Page by Page Books
Read Books Online, for Free
Heretics Gilbert K. Chesterton

The Fallacy of the Young Nation

Page 5 of 7

Table Of Contents: Heretics

Previous Page

Next Page

Previous Chapter

Next Chapter

More Books

More by this Author

A similar attempt is made, and with even less success, to represent the literature of the colonies as something fresh and vigorous and important. The imperialist magazines are constantly springing upon us some genius from Queensland or Canada, through whom we are expected to smell the odours of the bush or the prairie. As a matter of fact, any one who is even slightly interested in literature as such (and I, for one, confess that I am only slightly interested in literature as such), will freely admit that the stories of these geniuses smell of nothing but printer's ink, and that not of first-rate quality. By a great effort of Imperial imagination the generous English people reads into these works a force and a novelty. But the force and the novelty are not in the new writers; the force and the novelty are in the ancient heart of the English. Anybody who studies them impartially will know that the first-rate writers of the colonies are not even particularly novel in their note and atmosphere, are not only not producing a new kind of good literature, but are not even in any particular sense producing a new kind of bad literature. The first-rate writers of the new countries are really almost exactly like the second-rate writers of the old countries. Of course they do feel the mystery of the wilderness, the mystery of the bush, for all simple and honest men feel this in Melbourne, or Margate, or South St. Pancras. But when they write most sincerely and most successfully, it is not with a background of the mystery of the bush, but with a background, expressed or assumed, of our own romantic cockney civilization. What really moves their souls with a kindly terror is not the mystery of the wilderness, but the Mystery of a Hansom Cab.

We have hundreds more books for your enjoyment. Read them all!

Of course there are some exceptions to this generalization. The one really arresting exception is Olive Schreiner, and she is quite as certainly an exception that proves the rule. Olive Schreiner is a fierce, brilliant, and realistic novelist; but she is all this precisely because she is not English at all. Her tribal kinship is with the country of Teniers and Maarten Maartens-- that is, with a country of realists. Her literary kinship is with the pessimistic fiction of the continent; with the novelists whose very pity is cruel. Olive Schreiner is the one English colonial who is not conventional, for the simple reason that South Africa is the one English colony which is not English, and probably never will be. And, of course, there are individual exceptions in a minor way. I remember in particular some Australian tales by Mr. McIlwain which were really able and effective, and which, for that reason, I suppose, are not presented to the public with blasts of a trumpet. But my general contention if put before any one with a love of letters, will not be disputed if it is understood. It is not the truth that the colonial civilization as a whole is giving us, or shows any signs of giving us, a literature which will startle and renovate our own. It may be a very good thing for us to have an affectionate illusion in the matter; that is quite another affair. The colonies may have given England a new emotion; I only say that they have not given the world a new book.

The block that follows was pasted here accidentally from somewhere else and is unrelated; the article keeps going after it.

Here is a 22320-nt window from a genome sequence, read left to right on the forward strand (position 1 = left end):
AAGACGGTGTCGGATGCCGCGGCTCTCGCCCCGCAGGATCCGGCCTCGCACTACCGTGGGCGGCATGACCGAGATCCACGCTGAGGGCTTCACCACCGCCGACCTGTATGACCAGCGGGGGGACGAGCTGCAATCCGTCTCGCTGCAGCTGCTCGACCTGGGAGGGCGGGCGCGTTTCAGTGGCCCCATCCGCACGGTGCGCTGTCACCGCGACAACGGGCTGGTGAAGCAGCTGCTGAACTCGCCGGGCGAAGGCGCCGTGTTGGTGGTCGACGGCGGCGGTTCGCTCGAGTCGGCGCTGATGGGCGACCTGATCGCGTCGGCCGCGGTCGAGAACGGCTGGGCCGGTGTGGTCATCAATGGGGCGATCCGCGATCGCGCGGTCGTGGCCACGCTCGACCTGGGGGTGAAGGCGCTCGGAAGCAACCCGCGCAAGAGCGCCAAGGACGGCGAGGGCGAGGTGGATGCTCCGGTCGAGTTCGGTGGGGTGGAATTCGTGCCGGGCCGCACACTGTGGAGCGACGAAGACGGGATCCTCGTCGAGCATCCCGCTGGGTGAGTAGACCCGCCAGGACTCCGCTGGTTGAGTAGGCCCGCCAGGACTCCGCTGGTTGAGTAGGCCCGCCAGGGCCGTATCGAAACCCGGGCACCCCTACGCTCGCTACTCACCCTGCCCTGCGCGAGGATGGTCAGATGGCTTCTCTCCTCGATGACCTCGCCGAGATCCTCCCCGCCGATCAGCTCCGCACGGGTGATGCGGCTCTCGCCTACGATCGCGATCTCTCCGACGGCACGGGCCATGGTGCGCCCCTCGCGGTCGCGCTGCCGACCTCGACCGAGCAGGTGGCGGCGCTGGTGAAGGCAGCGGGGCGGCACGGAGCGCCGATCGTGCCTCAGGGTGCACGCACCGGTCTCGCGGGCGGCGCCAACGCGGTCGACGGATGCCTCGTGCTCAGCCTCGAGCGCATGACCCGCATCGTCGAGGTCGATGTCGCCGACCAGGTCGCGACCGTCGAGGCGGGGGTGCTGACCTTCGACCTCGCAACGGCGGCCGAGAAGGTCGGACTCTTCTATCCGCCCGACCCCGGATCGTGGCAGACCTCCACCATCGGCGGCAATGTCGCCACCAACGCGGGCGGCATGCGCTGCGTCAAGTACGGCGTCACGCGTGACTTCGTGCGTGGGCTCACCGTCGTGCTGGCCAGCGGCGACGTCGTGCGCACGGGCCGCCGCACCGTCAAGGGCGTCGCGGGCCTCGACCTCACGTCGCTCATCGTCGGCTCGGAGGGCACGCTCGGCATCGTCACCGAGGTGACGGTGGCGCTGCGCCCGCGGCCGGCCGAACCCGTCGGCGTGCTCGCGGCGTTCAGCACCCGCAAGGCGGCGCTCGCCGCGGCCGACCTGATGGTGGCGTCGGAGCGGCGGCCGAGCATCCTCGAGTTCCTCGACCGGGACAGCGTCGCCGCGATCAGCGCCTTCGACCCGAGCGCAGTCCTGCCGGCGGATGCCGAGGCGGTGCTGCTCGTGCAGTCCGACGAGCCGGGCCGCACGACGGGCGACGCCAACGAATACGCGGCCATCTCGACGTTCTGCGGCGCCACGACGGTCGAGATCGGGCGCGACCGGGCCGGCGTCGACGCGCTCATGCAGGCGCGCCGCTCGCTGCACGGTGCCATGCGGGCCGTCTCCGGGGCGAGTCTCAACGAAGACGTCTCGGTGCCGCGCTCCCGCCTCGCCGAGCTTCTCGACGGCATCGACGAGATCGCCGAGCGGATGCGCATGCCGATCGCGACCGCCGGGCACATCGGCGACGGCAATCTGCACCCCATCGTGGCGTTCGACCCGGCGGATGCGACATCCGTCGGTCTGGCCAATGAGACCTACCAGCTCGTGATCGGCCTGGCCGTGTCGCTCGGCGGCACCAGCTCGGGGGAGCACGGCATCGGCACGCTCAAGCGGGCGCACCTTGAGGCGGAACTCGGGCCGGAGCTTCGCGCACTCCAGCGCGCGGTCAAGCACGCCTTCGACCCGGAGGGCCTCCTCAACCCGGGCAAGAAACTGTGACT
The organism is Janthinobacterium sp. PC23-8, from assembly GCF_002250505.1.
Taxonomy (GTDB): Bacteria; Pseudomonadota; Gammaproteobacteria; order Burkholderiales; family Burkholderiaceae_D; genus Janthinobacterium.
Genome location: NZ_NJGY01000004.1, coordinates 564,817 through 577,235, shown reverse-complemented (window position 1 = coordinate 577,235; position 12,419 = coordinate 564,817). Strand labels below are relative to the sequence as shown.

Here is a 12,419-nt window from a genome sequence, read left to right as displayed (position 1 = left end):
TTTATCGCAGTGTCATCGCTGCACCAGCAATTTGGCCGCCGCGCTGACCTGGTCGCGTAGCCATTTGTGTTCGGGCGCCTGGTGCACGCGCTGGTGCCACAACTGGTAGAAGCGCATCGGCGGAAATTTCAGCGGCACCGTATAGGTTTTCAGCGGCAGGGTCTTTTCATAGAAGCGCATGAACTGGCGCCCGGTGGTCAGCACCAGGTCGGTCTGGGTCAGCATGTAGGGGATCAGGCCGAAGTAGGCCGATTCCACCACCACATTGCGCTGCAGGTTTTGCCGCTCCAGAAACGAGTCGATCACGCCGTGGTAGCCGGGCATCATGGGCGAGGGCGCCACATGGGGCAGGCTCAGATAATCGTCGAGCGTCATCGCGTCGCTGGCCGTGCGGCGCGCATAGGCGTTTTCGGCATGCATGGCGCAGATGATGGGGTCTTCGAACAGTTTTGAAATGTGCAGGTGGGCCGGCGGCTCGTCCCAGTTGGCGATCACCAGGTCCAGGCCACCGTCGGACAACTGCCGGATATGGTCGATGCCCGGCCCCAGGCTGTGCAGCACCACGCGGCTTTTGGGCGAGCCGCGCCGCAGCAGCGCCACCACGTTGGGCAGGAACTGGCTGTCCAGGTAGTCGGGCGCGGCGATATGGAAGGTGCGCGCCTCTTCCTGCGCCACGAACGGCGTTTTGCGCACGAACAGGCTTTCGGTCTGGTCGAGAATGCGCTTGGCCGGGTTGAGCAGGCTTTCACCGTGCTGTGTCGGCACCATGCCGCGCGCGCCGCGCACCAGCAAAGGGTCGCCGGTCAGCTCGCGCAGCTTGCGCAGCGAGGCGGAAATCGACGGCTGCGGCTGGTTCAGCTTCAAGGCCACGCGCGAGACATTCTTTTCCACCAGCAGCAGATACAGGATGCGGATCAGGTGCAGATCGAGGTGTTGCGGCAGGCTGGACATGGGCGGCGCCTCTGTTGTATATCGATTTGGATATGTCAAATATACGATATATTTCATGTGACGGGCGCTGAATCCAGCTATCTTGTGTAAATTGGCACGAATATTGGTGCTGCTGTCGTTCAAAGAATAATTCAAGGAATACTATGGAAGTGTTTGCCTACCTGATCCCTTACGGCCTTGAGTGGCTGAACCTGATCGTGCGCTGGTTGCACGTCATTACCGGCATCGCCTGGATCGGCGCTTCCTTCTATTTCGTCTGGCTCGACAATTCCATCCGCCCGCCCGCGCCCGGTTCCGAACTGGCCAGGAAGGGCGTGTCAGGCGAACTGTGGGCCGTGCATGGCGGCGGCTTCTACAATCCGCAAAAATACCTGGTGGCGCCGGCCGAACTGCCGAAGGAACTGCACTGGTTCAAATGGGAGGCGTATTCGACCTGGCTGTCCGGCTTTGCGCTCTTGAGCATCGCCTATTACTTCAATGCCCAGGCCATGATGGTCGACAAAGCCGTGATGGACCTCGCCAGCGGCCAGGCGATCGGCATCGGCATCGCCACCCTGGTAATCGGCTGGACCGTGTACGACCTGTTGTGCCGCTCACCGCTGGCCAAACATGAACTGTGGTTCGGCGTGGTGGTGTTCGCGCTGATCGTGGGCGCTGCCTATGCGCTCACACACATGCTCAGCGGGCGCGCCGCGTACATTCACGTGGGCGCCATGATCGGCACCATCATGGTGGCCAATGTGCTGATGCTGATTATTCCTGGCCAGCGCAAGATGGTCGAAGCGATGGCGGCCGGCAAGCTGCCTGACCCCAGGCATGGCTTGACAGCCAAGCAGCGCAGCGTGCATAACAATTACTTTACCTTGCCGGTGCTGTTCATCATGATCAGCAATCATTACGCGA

Page 5 of 7 Previous Page   Next Page
Who's On Your Reading List?
Read Classic Books Online for Free at
Page by Page Books.TM
Gilbert K. Chesterton

Home | More Books | About Us | Copyright 2004